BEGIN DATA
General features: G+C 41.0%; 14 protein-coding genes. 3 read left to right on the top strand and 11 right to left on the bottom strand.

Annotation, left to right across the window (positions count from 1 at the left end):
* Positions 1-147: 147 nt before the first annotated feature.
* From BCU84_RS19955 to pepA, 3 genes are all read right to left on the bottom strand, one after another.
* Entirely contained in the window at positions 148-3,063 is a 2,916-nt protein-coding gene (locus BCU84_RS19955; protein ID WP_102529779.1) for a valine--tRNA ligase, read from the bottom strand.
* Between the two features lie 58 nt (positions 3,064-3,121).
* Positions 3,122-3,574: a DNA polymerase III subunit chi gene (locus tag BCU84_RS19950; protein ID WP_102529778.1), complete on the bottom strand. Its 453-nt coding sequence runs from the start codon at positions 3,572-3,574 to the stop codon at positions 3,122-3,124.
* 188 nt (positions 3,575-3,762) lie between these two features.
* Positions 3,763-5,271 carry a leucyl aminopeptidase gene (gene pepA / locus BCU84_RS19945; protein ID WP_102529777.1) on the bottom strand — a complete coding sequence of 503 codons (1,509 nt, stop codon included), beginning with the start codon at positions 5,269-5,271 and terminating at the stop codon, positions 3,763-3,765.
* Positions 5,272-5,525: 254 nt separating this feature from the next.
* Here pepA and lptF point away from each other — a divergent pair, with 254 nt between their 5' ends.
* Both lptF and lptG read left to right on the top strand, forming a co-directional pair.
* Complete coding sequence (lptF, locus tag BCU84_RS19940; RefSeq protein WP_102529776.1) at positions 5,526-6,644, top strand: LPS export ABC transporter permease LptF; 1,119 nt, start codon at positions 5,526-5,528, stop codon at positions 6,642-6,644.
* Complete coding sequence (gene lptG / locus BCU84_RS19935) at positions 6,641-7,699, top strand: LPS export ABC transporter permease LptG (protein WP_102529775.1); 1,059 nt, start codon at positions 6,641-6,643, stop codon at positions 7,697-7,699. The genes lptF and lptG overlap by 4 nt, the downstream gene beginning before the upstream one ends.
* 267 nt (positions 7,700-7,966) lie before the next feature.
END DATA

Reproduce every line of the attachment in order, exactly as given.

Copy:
General features: G+C 41.0%; 14 protein-coding genes. 3 read left to right on the top strand and 11 right to left on the bottom strand.

Annotation, left to right across the window (positions count from 1 at the left end):
* Positions 1-147: 147 nt before the first annotated feature.
* From BCU84_RS19955 to pepA, 3 genes are all read right to left on the bottom strand, one after another.
* Entirely contained in the window at positions 148-3,063 is a 2,916-nt protein-coding gene (locus BCU84_RS19955; protein ID WP_102529779.1) for a valine--tRNA ligase, read from the bottom strand.
* Between the two features lie 58 nt (positions 3,064-3,121).
* Positions 3,122-3,574: a DNA polymerase III subunit chi gene (locus tag BCU84_RS19950; protein ID WP_102529778.1), complete on the bottom strand. Its 453-nt coding sequence runs from the start codon at positions 3,572-3,574 to the stop codon at positions 3,122-3,124.
* 188 nt (positions 3,575-3,762) lie between these two features.
* Positions 3,763-5,271 carry a leucyl aminopeptidase gene (gene pepA / locus BCU84_RS19945; protein ID WP_102529777.1) on the bottom strand — a complete coding sequence of 503 codons (1,509 nt, stop codon included), beginning with the start codon at positions 5,269-5,271 and terminating at the stop codon, positions 3,763-3,765.
* Positions 5,272-5,525: 254 nt separating this feature from the next.
* Here pepA and lptF point away from each other — a divergent pair, with 254 nt between their 5' ends.
* Both lptF and lptG read left to right on the top strand, forming a co-directional pair.
* Complete coding sequence (lptF, locus tag BCU84_RS19940; RefSeq protein WP_102529776.1) at positions 5,526-6,644, top strand: LPS export ABC transporter permease LptF; 1,119 nt, start codon at positions 5,526-5,528, stop codon at positions 6,642-6,644.
* Complete coding sequence (gene lptG / locus BCU84_RS19935) at positions 6,641-7,699, top strand: LPS export ABC transporter permease LptG (protein WP_102529775.1); 1,059 nt, start codon at positions 6,641-6,643, stop codon at positions 7,697-7,699. The genes lptF and lptG overlap by 4 nt, the downstream gene beginning before the upstream one ends.
* 267 nt (positions 7,700-7,966) lie before the next feature.